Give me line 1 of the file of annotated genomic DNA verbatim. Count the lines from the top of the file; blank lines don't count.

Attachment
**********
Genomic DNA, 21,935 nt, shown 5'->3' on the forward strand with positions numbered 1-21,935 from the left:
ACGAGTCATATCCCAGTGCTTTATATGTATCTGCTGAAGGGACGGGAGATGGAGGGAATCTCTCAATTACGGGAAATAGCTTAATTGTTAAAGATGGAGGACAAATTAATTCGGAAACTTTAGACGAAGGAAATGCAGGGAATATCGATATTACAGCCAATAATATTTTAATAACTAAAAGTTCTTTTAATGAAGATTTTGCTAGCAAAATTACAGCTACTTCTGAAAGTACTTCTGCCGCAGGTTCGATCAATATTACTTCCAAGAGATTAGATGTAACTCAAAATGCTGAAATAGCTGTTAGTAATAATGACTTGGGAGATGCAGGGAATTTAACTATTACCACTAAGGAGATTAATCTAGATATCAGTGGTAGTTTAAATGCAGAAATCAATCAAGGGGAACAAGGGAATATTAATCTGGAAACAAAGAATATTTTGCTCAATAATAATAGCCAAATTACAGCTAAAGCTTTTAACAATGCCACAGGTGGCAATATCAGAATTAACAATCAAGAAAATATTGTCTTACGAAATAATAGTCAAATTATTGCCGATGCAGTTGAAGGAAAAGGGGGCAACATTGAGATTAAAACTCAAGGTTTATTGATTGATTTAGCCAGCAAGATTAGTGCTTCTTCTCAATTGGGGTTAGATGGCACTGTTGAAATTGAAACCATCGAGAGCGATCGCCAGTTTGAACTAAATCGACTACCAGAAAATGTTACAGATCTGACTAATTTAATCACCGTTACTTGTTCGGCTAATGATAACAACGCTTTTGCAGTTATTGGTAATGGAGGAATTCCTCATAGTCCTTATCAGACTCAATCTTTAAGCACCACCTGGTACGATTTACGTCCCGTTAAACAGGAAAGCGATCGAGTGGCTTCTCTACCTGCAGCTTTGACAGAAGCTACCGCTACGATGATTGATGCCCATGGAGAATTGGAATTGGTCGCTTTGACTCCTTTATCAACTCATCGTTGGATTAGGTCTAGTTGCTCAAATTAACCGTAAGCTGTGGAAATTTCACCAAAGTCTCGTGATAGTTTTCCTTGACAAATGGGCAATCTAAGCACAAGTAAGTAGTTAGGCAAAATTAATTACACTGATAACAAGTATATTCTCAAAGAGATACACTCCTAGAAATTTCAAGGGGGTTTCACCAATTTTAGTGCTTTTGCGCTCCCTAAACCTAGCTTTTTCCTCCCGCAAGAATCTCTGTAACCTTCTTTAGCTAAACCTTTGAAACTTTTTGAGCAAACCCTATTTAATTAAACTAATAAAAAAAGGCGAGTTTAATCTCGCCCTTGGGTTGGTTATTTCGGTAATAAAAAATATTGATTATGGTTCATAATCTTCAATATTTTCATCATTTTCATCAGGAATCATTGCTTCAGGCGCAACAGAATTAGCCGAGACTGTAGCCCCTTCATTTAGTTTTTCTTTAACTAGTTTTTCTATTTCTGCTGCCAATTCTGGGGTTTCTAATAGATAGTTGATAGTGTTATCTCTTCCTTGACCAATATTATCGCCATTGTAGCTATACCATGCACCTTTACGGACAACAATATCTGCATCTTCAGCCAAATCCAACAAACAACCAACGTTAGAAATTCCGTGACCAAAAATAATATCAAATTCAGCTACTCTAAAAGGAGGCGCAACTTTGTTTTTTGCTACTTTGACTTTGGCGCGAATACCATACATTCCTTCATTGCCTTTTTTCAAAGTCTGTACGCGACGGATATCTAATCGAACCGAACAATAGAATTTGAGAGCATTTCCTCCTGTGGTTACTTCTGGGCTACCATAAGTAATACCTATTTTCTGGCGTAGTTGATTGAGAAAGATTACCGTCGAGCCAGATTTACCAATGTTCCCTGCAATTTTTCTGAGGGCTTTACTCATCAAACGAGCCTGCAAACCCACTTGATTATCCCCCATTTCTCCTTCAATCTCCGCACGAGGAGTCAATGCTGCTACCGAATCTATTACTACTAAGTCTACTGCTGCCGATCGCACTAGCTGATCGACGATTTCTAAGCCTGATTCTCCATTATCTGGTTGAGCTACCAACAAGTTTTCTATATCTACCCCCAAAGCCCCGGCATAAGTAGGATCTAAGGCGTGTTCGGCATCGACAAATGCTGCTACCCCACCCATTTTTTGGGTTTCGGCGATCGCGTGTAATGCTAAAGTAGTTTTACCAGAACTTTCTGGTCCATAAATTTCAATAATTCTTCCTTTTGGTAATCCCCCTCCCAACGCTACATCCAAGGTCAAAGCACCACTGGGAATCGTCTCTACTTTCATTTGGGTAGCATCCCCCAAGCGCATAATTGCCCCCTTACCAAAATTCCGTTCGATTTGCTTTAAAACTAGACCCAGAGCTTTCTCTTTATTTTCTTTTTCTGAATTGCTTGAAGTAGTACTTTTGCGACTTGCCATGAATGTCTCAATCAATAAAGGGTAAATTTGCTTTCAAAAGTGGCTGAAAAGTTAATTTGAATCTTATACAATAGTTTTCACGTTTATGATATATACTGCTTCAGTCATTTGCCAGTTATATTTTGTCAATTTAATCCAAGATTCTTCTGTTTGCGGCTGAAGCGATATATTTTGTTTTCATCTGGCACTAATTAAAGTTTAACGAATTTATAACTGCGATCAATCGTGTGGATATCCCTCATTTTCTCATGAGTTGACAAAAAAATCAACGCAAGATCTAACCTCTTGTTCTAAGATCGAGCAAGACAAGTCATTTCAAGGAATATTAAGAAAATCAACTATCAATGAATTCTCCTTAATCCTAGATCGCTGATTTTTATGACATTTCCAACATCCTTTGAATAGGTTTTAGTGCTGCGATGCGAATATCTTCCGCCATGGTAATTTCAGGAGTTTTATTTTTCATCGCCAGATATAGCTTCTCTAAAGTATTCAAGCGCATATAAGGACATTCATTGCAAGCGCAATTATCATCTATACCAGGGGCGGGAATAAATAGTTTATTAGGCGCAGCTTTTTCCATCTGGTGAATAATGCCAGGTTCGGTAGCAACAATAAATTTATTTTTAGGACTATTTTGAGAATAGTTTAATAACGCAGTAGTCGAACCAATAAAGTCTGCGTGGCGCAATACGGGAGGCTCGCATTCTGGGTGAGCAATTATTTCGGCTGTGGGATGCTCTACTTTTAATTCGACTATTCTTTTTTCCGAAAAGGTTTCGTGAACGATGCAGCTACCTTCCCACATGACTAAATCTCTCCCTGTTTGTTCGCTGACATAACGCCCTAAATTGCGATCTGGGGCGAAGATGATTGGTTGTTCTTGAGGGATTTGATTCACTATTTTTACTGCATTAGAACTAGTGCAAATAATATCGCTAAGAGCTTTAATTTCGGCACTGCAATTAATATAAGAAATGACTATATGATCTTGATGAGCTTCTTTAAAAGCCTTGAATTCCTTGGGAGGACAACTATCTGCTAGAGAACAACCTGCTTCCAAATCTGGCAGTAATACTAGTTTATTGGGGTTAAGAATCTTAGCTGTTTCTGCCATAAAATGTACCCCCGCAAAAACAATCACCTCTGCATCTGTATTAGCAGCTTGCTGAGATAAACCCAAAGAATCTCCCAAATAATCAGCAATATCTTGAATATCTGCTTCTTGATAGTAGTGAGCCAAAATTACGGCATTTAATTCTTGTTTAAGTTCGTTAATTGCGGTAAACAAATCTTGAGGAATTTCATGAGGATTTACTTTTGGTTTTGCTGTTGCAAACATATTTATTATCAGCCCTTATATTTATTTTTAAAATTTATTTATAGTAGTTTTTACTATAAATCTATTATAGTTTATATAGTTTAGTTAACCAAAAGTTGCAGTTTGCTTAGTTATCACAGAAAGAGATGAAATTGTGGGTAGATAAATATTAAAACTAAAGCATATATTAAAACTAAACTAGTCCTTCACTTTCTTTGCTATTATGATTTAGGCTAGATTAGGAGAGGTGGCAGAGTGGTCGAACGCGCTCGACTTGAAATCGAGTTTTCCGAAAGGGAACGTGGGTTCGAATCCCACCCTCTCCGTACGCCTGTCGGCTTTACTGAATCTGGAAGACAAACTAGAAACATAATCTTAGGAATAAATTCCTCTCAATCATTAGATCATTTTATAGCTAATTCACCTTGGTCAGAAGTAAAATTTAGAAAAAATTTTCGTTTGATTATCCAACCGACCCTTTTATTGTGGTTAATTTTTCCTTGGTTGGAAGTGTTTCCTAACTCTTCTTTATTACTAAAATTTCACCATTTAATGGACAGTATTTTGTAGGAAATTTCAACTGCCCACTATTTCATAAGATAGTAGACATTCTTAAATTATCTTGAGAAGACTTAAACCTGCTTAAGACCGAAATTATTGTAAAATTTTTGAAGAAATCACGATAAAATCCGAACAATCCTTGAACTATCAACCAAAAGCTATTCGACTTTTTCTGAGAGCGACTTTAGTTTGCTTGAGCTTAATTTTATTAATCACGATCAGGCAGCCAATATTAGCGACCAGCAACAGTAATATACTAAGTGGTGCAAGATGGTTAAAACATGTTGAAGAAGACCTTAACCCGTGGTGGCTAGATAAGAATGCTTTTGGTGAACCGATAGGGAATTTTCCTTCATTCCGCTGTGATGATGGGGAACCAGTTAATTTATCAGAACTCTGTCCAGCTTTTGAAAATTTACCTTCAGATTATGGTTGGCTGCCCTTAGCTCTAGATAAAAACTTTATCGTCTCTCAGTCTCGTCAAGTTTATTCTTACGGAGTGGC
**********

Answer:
Genomic DNA, 21,935 nt, shown 5'->3' on the forward strand with positions numbered 1-21,935 from the left: